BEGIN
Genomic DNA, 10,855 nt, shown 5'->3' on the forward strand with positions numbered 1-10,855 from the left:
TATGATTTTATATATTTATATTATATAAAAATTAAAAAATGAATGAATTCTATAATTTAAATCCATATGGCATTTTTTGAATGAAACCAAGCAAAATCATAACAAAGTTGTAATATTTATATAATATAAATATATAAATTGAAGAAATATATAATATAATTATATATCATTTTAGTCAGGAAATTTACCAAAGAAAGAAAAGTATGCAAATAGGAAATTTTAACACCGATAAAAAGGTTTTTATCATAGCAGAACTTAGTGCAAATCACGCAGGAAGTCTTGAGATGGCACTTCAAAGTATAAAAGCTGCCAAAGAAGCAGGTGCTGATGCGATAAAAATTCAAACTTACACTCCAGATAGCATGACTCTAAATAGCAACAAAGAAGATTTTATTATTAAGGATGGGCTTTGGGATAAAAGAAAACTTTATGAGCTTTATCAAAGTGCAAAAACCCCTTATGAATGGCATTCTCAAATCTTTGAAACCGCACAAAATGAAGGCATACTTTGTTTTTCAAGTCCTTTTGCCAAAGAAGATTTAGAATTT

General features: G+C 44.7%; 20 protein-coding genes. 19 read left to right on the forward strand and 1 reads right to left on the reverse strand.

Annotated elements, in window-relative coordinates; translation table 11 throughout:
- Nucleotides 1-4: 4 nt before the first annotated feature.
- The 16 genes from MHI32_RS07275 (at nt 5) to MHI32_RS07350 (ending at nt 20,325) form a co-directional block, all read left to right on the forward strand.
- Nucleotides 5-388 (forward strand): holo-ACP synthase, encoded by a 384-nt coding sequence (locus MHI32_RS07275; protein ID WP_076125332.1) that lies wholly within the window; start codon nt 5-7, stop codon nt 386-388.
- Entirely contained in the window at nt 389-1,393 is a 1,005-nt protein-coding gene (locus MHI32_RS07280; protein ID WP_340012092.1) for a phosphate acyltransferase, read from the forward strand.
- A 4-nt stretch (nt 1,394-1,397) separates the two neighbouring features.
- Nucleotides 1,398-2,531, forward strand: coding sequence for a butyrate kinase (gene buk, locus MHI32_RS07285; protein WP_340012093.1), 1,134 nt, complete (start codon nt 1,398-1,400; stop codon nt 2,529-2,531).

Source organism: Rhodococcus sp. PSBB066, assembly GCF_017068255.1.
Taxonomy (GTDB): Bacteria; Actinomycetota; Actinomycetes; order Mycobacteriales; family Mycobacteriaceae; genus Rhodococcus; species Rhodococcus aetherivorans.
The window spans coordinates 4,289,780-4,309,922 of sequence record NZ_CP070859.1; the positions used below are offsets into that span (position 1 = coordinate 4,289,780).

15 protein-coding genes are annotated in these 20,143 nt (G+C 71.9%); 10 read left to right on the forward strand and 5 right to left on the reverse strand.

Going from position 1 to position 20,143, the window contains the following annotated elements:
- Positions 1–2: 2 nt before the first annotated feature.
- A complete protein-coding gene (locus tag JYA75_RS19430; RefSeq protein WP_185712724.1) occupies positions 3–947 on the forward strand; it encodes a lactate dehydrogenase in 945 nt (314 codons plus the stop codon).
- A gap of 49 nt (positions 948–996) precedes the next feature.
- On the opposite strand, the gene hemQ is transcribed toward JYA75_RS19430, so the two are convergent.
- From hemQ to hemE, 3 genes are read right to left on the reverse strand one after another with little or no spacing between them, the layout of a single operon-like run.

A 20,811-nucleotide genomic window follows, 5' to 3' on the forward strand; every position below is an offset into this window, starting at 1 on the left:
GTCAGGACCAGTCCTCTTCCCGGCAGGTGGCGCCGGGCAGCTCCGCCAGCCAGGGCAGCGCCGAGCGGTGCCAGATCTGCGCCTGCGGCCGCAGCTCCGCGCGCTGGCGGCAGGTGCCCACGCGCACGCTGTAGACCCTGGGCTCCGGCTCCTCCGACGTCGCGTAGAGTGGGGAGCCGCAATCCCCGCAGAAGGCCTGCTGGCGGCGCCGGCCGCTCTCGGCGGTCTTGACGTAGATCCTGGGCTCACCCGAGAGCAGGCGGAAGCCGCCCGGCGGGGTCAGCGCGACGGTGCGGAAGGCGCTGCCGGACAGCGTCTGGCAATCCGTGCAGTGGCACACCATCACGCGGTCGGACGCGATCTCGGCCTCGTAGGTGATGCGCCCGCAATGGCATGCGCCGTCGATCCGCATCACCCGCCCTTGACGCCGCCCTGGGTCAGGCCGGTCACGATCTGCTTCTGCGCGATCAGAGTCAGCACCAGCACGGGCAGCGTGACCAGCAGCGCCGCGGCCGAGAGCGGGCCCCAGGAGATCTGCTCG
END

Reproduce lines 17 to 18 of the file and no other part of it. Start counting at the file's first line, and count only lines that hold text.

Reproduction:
- A complete protein-coding gene (locus tag JYA75_RS19430; RefSeq protein WP_185712724.1) occupies positions 3–947 on the forward strand; it encodes a lactate dehydrogenase in 945 nt (314 codons plus the stop codon).
- A gap of 49 nt (positions 948–996) precedes the next feature.